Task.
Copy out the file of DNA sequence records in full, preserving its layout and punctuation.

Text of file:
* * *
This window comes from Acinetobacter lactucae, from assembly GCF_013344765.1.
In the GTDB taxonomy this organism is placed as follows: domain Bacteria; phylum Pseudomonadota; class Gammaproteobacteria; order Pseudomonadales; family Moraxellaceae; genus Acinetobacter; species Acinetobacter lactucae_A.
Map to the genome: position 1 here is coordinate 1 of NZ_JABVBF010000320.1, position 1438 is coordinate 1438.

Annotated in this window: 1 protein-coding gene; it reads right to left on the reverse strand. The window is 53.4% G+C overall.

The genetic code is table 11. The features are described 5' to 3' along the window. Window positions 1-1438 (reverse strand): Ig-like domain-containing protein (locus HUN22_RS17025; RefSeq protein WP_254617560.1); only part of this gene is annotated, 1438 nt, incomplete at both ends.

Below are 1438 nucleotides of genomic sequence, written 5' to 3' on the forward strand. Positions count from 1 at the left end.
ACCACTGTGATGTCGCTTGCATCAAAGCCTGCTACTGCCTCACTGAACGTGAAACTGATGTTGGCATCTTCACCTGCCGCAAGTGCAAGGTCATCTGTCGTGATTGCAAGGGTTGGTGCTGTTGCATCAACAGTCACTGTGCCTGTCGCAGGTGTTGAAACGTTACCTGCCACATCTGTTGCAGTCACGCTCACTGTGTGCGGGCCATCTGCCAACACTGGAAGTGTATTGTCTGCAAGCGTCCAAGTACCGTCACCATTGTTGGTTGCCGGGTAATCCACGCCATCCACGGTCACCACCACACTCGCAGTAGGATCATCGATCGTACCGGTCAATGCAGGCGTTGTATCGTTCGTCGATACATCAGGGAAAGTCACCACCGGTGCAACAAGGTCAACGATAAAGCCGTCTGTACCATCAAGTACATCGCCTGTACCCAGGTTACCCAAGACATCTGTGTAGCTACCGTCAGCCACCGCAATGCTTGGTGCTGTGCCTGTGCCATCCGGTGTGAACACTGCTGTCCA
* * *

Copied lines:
This window comes from Acinetobacter lactucae, from assembly GCF_013344765.1.
In the GTDB taxonomy this organism is placed as follows: domain Bacteria; phylum Pseudomonadota; class Gammaproteobacteria; order Pseudomonadales; family Moraxellaceae; genus Acinetobacter; species Acinetobacter lactucae_A.
Map to the genome: position 1 here is coordinate 1 of NZ_JABVBF010000320.1, position 1438 is coordinate 1438.

Annotated in this window: 1 protein-coding gene; it reads right to left on the reverse strand. The window is 53.4% G+C overall.

The genetic code is table 11. The features are described 5' to 3' along the window. Window positions 1-1438 (reverse strand): Ig-like domain-containing protein (locus HUN22_RS17025; RefSeq protein WP_254617560.1); only part of this gene is annotated, 1438 nt, incomplete at both ends.

Below are 1438 nucleotides of genomic sequence, written 5' to 3' on the forward strand. Positions count from 1 at the left end.
ACCACTGTGATGTCGCTTGCATCAAAGCCTGCTACTGCCTCACTGAACGTGAAACTGATGTTGGCATCTTCACCTGCCGCAAGTGCAAGGTCATCTGTCGTGATTGCAAGGGTTGGTGCTGTTGCATCAACAGTCACTGTGCCTGTCGCAGGTGTTGAAACGTTACCTGCCACATCTGTTGCAGTCACGCTCACTGTGTGCGGGCCATCTGCCAACACTGGAAGTGTATTGTCTGCAAGCGTCCAAGTACCGTCACCATTGTTGGTTGCCGGGTAATCCACGCCATCCACGGTCACCACCACACTCGCAGTAGGATCATCGATCGTACCGGTCAATGCAGGCGTTGTATCGTTCGTCGATACATCAGGGAAAGTCACCACCGGTGCAACAAGGTCAACGATAAAGCCGTCTGTACCATCAAGTACATCGCCTGTACCCAGGTTACCCAAGACATCTGTGTAGCTACCGTCAGCCACCGCAATGCTTGGTGCTGTGCCTGTGCCATCCGGTGTGAACACTGCTGTCCA